If you know a thing or two about salt, you know that it either comes from the sea or a mine.  And since the later is rarely equated with traditional salt production, you know that the majority of high-end finishing salts are harvested from the sea.  So what’s the deal with this landlocked valley in Northern Spain producing legendary Flor de Sal?

Añana sits about 50 km south of Bilbao, in the mountainous landscape of Basque country.  The oldest human records of human settlements date back 5,000 years.  200 million years ago, an ocean covering the valley dried up, leaving salt deposits several kilometers thick.  Thanks to a natural springs that run through the salt deposits, brine bubbles up to the surface of the earth, allowing for the salt to be harvested through evaporation, rather than mining.  Several springs supply around 260 liters of fully saturated brine daily to the village, which trickles through elevated troughs to supply a patchwork maze of salt flats.  As competition for sunlight is fierce, the flats have been built up on stilts to get at the choicest real estate.

But elevated salt flats have a one small problem – they leak.  Even the smallest pinhole can allow brine to slowly drip, over time creating a stalagmite of salt.  These used to be considered a nuisance – evidence your salt flat had sprung a leak.  But seeing as its basically the same great stuff they use to make Flor de Sal, the salt makers began snapping off the salt-cicles to sell to inquiring chefs around Spain.

We just had some shipped from Spain to the frozen tundra of Minnesota for you to grate over dishes to add that “je ne sais quoi.”  We also sell the Flor de Sal in nice crunchy flakes.

Aulente Extra Virgin Olive Oil from Sicily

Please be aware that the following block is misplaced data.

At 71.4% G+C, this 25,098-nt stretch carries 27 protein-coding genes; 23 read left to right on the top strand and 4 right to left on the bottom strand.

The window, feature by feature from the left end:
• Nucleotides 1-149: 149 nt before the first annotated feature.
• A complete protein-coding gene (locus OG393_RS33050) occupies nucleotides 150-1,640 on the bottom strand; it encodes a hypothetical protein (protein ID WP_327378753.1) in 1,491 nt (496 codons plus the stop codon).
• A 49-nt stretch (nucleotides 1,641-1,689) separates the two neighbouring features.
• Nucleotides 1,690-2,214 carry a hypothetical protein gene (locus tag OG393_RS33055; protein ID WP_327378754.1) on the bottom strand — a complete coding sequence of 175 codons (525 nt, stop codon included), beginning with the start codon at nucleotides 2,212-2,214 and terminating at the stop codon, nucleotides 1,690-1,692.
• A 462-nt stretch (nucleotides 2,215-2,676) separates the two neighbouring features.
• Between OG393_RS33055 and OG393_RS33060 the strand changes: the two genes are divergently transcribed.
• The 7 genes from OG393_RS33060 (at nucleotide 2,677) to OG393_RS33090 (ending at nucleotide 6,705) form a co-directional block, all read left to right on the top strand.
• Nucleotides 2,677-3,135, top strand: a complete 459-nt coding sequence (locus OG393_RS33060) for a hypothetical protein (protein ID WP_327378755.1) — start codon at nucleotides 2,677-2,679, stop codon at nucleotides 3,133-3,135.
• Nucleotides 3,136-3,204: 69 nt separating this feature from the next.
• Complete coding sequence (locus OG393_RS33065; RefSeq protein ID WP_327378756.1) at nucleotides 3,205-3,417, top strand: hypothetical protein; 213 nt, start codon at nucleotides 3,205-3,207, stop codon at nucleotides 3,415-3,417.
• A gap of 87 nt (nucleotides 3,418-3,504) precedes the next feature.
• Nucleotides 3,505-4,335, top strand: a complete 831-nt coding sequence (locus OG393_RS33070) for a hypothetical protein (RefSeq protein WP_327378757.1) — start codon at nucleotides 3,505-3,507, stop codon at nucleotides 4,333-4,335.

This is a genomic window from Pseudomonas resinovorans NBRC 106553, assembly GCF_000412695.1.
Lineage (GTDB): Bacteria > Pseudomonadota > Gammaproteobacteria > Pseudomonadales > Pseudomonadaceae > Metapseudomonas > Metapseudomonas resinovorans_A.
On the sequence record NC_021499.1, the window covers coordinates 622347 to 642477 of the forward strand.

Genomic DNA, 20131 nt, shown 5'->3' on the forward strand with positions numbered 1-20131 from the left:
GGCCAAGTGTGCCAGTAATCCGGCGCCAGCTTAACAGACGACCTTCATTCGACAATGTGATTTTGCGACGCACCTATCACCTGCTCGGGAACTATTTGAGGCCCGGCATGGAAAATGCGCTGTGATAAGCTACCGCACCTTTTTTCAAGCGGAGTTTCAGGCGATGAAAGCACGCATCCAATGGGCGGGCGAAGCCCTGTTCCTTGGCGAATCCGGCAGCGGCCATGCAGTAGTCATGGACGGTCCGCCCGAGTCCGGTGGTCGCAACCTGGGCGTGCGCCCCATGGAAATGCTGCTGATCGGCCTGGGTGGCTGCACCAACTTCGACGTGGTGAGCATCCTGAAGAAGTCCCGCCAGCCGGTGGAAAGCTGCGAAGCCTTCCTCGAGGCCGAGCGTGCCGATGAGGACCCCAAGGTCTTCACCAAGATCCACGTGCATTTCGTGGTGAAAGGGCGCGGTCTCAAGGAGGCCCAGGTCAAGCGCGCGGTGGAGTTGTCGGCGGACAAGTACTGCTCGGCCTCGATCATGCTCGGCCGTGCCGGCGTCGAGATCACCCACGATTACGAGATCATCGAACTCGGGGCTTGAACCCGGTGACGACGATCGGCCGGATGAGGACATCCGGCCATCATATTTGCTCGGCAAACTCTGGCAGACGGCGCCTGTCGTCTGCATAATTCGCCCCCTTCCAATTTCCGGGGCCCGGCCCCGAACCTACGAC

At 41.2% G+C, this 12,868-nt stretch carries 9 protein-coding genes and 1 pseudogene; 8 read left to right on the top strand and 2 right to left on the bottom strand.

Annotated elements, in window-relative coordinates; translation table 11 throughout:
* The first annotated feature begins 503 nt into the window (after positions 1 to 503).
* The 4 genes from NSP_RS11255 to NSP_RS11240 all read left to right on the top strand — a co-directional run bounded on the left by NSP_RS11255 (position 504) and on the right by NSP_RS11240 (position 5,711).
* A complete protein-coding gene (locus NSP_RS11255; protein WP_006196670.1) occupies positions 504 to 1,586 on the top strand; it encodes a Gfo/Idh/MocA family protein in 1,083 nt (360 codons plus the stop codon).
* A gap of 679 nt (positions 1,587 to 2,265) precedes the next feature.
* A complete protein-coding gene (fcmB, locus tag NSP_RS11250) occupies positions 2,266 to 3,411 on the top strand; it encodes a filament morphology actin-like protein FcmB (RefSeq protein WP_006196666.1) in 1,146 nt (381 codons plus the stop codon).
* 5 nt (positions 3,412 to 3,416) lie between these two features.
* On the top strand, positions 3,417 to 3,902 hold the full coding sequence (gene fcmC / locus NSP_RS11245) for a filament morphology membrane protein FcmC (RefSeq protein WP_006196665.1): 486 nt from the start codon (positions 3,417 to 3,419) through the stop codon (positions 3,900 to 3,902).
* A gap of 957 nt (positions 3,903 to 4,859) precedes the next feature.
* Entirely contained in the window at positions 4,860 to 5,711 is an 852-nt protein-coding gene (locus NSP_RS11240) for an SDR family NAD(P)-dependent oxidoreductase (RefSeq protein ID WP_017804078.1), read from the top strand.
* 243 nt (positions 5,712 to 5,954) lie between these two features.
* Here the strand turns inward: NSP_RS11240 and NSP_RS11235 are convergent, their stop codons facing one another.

• Country of Origin: Italy
  • Region: Sicily
  • Varietals :  Nocellara, Nocilla, Cerezuala
  • Acidity: ~0.20%
  • Flavor profile: Sweet almonds and artichokes
  • Quantity: 500ml Bottle

If i were to paint extra-virgin olive oils with a broad brush, I would say that Italian oils tend to be more grassy and peppery, French are buttery and fruity, and Spanish are a combination of the two: herbaceous , fruity, and a little spicy. Sicilian oils are the boldest of the bunch; many of you are already familiar with Olio Verde, which has the subtlety of a punch in the face.

But as with all things, rules are meant to be broken.  Nunzio Bastone grew up in Sicily, where he helped his grandfather harvest olives for oil.  After a career in banking, he returned to his roots and bought a mill in Northern Sicily near Palermo.  He presses the three varietals of olives separately (20% Nocellara, 20% Nocilla, and 60% Cerezuala) and blends them batch by batch for better flavor and texture.  His oil is a knockout, sweet and almondy with artichokey-butteryness and tickle of black pepper in the finish.  Its not a logical flavor profile for the region, and perhaps that’s why we love it so much.

Small Batch Preserves from Madison-Based Quince & Apple

You can keep your Stilton with ginger and mango, I’ve never really been a fan of the “cheese with stuff in it” genre.  I’d rather find the tastiest cheeses, and pair them with delicious accompaniments.  As luck would have it, we just found some really good “stuff” to put on our favorite cheeses.  Quince and Apple is a small husband and wife owned company dedicated to making small-batch preserves that capture the bounty of the Upper-Midwest.  As major turophiles and natives of the Great Dairy State, each of their preserves are designed around pairing with cheeses, and are made when local fruits are at the height of their short Midewestern growing season (save for citrus and figs) and are stockpiled throughout the year so that you can enjoy perfectly tart door county cherries during our frigid Minnesota winters.

Matt Stoner Fehsenfeld grew up making jam from the fruits his family grew in their backyard.  After managing an organic co-op, getting a culinary degree, and cooking in high-end restaurant kitchens, he started playing around with jams and jellies using unique flavor combinations as gifts for his friends and family.  Demand for his products from a few local specialty food shops led him to rent out a commercial kitchen, and use their living room as warehouse.

It wasn’t long before his side-hustle became a full-time gig.  Clare, who has a dual major in music performance and biology, and also enjoys reading business books for fun, was the perfect left-brained accomplice to Matt’s creative tinkering, and quickly assumed the role of Chief Operating Officer.  Today they’ve outgrown both the commercial kitchen, and their living room, and have their own production space and warehouse in Madison.  Despite their larger facility, every aspect of production is still done entirely by hand, from ladling the jam to labeling the jars!